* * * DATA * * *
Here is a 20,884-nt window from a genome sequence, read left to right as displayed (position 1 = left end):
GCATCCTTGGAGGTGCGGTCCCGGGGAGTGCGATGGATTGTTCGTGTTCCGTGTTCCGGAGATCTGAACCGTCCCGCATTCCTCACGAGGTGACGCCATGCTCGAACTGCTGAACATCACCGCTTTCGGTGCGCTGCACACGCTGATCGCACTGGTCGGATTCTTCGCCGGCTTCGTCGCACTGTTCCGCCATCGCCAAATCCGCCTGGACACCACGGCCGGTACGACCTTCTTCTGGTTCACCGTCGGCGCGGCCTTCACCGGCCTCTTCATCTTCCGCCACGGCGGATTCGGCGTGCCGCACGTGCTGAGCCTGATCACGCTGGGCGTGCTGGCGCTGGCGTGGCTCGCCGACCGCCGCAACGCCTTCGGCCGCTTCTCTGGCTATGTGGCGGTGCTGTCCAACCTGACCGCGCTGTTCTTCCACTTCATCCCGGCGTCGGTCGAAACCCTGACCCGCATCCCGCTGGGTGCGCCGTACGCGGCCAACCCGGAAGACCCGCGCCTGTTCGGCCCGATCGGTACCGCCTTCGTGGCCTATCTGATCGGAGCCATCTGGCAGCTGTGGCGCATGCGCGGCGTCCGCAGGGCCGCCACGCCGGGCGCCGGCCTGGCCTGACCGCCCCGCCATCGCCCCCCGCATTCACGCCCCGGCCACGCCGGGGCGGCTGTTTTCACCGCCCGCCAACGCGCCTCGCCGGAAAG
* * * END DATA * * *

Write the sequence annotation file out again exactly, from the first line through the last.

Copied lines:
Here is a 20,884-nt window from a genome sequence, read left to right as displayed (position 1 = left end):
GCATCCTTGGAGGTGCGGTCCCGGGGAGTGCGATGGATTGTTCGTGTTCCGTGTTCCGGAGATCTGAACCGTCCCGCATTCCTCACGAGGTGACGCCATGCTCGAACTGCTGAACATCACCGCTTTCGGTGCGCTGCACACGCTGATCGCACTGGTCGGATTCTTCGCCGGCTTCGTCGCACTGTTCCGCCATCGCCAAATCCGCCTGGACACCACGGCCGGTACGACCTTCTTCTGGTTCACCGTCGGCGCGGCCTTCACCGGCCTCTTCATCTTCCGCCACGGCGGATTCGGCGTGCCGCACGTGCTGAGCCTGATCACGCTGGGCGTGCTGGCGCTGGCGTGGCTCGCCGACCGCCGCAACGCCTTCGGCCGCTTCTCTGGCTATGTGGCGGTGCTGTCCAACCTGACCGCGCTGTTCTTCCACTTCATCCCGGCGTCGGTCGAAACCCTGACCCGCATCCCGCTGGGTGCGCCGTACGCGGCCAACCCGGAAGACCCGCGCCTGTTCGGCCCGATCGGTACCGCCTTCGTGGCCTATCTGATCGGAGCCATCTGGCAGCTGTGGCGCATGCGCGGCGTCCGCAGGGCCGCCACGCCGGGCGCCGGCCTGGCCTGACCGCCCCGCCATCGCCCCCCGCATTCACGCCCCGGCCACGCCGGGGCGGCTGTTTTCACCGCCCGCCAACGCGCCTCGCCGGAAAG